Collaborative environmental management (CEM) spreads its wings
Traffic is growing once again – and environmental concerns grow in tandem. The more aircraft in their vicinity, the more people worry about noise, greenhouse gases and the quality of air.
Pressure on airport stakeholders increases – and one pragmatic way of relieving this pressure is to act collaboratively to minimise aviation’s impact on the local environment.
EUROCONTROL’s CEM approach helps airport stakeholders to agree on common solutions to the environmental challenges.
We have just released the latest update of the CEM Specification. It contains the CEM working arrangement, a pragmatic protocol that is adaptable to local needs.
The CEM working arrangement gives operational stakeholders a platform for discussion and supports them in:
- identifying synergies
- quantifying impacts
- reaching compromises
- minimising environmental impact at the airport and nearby
- maximising their current operations’ potential
- ensuring sustainable growth for the airport and its partners
- complying with the relevant European regulations.
Brussels Airport – a case in point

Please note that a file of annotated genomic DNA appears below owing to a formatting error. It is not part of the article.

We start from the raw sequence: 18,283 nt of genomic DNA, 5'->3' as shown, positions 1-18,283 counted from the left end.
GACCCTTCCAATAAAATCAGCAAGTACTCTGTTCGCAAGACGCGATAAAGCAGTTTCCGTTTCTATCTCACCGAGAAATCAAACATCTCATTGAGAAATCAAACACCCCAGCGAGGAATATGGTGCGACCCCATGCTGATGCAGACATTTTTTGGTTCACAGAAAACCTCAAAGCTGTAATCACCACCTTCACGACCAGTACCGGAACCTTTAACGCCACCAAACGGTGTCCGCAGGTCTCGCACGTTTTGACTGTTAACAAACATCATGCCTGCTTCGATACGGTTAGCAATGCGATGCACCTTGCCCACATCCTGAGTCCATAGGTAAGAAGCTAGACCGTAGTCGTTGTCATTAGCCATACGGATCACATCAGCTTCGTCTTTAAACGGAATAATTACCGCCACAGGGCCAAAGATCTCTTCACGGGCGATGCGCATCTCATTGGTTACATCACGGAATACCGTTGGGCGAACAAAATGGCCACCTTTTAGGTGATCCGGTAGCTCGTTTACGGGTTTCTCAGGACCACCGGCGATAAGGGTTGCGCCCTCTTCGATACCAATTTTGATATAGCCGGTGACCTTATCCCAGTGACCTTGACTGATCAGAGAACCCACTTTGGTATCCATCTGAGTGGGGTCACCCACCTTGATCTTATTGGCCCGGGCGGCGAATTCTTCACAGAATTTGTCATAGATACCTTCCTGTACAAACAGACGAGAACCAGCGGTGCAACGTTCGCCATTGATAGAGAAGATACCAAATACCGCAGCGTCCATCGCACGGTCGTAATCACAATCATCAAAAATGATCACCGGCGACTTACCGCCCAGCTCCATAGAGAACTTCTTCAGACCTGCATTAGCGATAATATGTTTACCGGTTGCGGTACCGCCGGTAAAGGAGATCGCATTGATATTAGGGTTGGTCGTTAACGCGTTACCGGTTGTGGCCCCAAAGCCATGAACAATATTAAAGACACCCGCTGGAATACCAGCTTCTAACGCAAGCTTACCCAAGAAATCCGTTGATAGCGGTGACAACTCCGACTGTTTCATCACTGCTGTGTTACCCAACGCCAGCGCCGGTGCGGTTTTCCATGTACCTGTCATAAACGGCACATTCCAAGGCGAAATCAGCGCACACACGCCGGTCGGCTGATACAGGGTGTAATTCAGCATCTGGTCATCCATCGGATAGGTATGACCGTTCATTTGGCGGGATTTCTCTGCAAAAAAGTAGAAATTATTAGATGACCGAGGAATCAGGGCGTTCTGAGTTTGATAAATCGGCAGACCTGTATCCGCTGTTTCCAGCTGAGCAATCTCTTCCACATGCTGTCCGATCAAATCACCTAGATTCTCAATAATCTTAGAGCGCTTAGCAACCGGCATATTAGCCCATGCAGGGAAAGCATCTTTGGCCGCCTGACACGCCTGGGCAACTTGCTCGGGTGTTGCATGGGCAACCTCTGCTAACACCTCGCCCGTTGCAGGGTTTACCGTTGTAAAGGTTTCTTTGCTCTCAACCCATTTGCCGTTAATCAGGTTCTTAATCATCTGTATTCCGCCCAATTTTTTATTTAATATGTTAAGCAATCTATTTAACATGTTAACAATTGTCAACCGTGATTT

Brussels Airport, in common with many other major airports, has come under a good deal of pressure to resolve environmental issues over the years, noise in particular. On 18 September 2018, Belgocontrol – the Air Navigation Service Provider – the Brussels Airport Company and major aircraft operators – Brussels Airlines, TUI Fly and DHL Express, signed a cooperation agreement to undertake joint initiatives to further minimise aviation’s environmental impact at and around the airport.
Present at the ceremony was ACI Europe’s Director General, Olivier Jankovec. He observed: “We are delighted to see Brussels Airport join the increasing number of European airports adopting Collaborative Environmental Management. As detailed in our Recommended Practice on CEM, its value is that it takes into account the interdependencies between different aspects of airport operations, facilitating the creation of new efficiencies. In this way, Brussels Airport’s engagement in CEM is a perfect fit with their recent achievement of becoming a carbon neutral airport operator.”
EUROCONTROL’s Director European Civil-Military Aviation, Philippe Merlo, noted: “With CEM, we facilitate collaborative solutions for environmental issues, allowing us to mitigate our sector’s environmental impact and to contribute to high-performance, sustainable airports.”
Brussels Airport Company’s CEO, Arnaud Feist, agreed: “In its Strategic Vision 2040, Brussels Airport committed itself to developing the airport in a balanced way. Some measures can also be taken by individual companies. However, continuing to reduce the environmental impact of our operations requires the expertise, collaboration and commitment of multiple businesses.”
CEM has been implemented at Manchester Airport, London Gatwick, Madrid Barajas, Barcelona, several airports in France and three airports in Bulgaria: Sofia, Burgas and Varna. Another ten airports plan to come online in the near future.